|Togiak National Wildlife Refuge|
IUCN category IV (habitat/species management area)
Ahklun and Wood River Mountains, Togiak National Wildlife Refuge
|Location||Alaska, United States|
|Nearest city||Dillingham, Alaska|
|Area||4,102,537 acres (16,602.38 km2)|
|Governing body||U.S. Fish and Wildlife Service|
Dominated by the Ahklun Mountains in the north and the cold waters of Bristol Bay to the south, Togiak National Wildlife Refuge confronts the traveler with a kaleidoscope of landscapes. The natural forces that have shaped this land range from the violent and powerful to the geologically patient. Earthquakes and volcanoes filled the former role, and their marks can still be found, but it was the gradual advance and retreat of glacial ice that carved many of the physical features of this refuge.
The Ahklun Mountains are located in the northeast section of the Togiak National Wildlife Refuge in southwest Alaska. They extend southwest from the Kanektok and Narogurum Rivers to Hagemeister Strait and Kuskokwim Bay and support the only existing glaciers in western Alaska. They are the highest Alaskan mountain range west of the Alaska Range and north of the Alaska Peninsula: some summits in the range have many glaciers. To the west is the Kuskokwim River and to the east are the Bristol Bay lowlands.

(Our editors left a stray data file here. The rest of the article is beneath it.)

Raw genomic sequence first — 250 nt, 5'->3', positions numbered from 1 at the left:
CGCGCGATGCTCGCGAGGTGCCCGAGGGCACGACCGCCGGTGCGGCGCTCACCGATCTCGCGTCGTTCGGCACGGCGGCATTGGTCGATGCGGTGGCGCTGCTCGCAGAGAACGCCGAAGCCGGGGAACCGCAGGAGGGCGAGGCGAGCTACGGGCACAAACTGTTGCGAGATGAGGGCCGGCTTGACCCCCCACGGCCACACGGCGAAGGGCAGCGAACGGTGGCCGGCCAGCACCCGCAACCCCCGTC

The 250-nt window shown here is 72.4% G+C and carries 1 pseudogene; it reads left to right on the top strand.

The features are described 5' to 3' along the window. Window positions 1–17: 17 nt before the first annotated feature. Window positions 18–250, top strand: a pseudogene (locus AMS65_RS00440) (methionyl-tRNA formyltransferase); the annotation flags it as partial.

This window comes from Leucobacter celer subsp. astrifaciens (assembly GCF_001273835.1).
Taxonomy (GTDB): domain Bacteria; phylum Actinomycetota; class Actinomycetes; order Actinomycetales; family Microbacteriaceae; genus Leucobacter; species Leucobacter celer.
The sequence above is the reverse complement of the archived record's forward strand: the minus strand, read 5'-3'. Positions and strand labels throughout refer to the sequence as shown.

Bristol Bay is the eastern-most arm of the Bering Sea, at 57° to 59° North 157° to 162° West in Southwest Alaska. Bristol Bay is 400 km (250 mi) long and 290 km, (180 mi) wide at its mouth. A number of rivers flow into the bay, including the Cinder, Egegik, Igushik, Kvichak, Meshik, Nushagak, Naknek, Togiak, and Ugashik.
An earthquake is the shaking of the surface of the Earth, resulting from the sudden release of energy in the Earth's lithosphere that creates seismic waves. Earthquakes can range in size from those that are so weak that they cannot be felt to those violent enough to toss people around and destroy whole cities. The seismicity, or seismic activity, of an area is the frequency, type and size of earthquakes experienced over a period of time. The word tremor is also used for non-earthquake seismic rumbling.